– Program symphony: multi-movement/orchestral
– Concert overture\: modeled on opera overture
– Symphonic poem (or tone poem): one movement,
orchestral, flexible form
– Incidental music: for use before or during a play
Chapter 10
Chapter 12: Nationalism in
Nineteenth-Century Music
National identity grew during the romantic period
– Citizens, not mercenaries, now fought wars
– Bonds of language, history, and culture formed
- Led to unifications creating Germany and Italy
Composers deliberately gave their works distinctive
national identity
– Use of folksongs and folkdances
– Created original melodies with folk flavor
– Wrote operas and program music inspired by native
history, legends, and landscapes
Strongest impact in countries dominated by music of
Germany, Austria, Italy and France
Chapter 12
Listening
The Moldau (1874)
Part of the cycle Ma Vlast (My Country)
Bedrich Smetana
Symphonic poem depicting the main river that flows thorough
the Bohemian (Czech) countryside
Program notes: p. 254
Listening Outline: p. 255
Brief Set, CD 3:34
Listen for: Program material and how composer
related it to the music
Chapter 12
Chapter 11: Hector Berlioz
French composer (1803-1869)
Mid-romantic period
Wrote unconventional music
– Passionate and unpredictable
Major award for Fantastic Symphony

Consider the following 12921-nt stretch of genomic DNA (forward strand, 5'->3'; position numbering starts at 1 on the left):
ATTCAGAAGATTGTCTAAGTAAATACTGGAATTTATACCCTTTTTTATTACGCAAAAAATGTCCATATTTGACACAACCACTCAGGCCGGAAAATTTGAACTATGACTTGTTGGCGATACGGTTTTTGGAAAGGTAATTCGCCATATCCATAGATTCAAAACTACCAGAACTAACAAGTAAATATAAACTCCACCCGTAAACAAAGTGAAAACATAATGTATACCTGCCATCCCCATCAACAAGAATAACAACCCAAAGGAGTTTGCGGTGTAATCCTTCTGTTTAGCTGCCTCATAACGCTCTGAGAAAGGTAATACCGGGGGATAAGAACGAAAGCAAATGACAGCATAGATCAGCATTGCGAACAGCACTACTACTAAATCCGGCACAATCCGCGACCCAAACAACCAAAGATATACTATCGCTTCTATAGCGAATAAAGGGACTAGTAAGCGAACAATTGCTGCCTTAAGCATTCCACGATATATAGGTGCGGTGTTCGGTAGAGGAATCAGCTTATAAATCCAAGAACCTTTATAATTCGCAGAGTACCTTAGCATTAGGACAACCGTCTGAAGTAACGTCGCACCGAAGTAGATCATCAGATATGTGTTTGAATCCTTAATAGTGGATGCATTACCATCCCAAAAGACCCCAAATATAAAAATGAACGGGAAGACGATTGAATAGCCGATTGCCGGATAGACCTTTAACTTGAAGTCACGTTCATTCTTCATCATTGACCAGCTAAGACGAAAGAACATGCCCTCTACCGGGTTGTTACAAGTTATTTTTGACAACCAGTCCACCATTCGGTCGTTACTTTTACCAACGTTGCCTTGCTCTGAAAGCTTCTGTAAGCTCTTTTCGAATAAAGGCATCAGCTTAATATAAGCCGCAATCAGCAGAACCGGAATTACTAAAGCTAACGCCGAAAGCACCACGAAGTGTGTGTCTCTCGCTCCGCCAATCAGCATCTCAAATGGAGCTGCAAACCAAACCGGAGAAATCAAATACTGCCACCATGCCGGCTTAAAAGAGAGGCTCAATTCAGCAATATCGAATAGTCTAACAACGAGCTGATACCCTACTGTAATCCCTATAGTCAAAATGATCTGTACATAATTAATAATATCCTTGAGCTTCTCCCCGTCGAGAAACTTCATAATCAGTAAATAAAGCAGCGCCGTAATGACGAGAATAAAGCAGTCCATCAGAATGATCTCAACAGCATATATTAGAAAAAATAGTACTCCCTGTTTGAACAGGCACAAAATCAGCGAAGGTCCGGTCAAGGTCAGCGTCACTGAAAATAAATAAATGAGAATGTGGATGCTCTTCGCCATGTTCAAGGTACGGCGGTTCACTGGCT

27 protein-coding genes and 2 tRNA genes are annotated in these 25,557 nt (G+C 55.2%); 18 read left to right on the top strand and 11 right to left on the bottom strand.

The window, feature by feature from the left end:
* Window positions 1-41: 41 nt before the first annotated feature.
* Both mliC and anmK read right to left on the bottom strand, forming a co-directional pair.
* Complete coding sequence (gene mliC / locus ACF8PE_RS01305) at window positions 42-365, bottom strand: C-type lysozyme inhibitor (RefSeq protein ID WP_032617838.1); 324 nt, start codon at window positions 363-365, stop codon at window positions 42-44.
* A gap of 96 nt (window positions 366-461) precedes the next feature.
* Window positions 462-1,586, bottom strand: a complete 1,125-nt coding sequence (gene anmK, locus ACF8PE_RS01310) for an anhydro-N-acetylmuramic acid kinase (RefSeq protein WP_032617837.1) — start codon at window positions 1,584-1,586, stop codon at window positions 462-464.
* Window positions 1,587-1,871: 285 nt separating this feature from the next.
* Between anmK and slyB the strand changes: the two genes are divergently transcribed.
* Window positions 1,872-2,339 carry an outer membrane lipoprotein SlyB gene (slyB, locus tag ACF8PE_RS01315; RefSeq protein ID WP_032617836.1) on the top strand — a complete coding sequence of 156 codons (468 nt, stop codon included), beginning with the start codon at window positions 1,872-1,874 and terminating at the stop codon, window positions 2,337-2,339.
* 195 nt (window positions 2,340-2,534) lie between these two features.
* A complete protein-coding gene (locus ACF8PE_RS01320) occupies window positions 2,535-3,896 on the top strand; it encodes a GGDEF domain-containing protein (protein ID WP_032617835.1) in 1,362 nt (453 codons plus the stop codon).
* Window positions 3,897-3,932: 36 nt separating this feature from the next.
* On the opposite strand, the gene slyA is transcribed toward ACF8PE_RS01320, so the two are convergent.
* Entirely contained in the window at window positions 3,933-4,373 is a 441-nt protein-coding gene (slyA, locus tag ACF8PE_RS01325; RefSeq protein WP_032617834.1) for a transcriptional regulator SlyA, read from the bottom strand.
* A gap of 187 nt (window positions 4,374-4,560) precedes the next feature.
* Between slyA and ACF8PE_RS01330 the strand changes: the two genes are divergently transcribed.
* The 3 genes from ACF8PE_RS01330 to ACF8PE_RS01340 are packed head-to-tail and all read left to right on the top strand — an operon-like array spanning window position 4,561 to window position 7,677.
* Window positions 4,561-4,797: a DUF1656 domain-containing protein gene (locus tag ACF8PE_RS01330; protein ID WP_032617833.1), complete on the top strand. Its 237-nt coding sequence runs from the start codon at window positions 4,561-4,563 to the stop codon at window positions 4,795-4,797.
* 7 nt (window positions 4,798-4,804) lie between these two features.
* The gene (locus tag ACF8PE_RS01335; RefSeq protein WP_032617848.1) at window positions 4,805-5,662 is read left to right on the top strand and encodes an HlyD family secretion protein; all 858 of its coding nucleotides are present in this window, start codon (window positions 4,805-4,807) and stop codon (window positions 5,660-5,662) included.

– Autobiographical—program note, p. 248
Worked as music critic for support
One of the first of the great conductors
Chapter 11
Berlioz’s Music
Imaginative, innovative orchestrations
– Required huge resources
Pioneered concept of idee fixe
As a pioneer, his work was not always understood
by his listening public
Chapter 11
Listening
Symphonie Fantastique (Fantastic Symphony)
Hector Berlioz (1830)
Fourth Movement: March to the Scaffold
Program notes: p. 248
Listening Outline: p. 249
Listen for:
Brief Set, CD 3:30
Program material and how related to the music
Returning melody for idee fixe
Chapter 11
Listening
Symphonie Fantastique (Fantastic Symphony)
Hector Berlioz (1830)
Fifth Movement: Dream of a Witches’ Sabbath
Program notes: p. 251
Listening Guide: p. 251
Listen for:
Basic Set, CD 5:34
Program material and how related to the music
Returning melody for idee fixe
Chapter 11
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Music: An Appreciation by Roger Kamien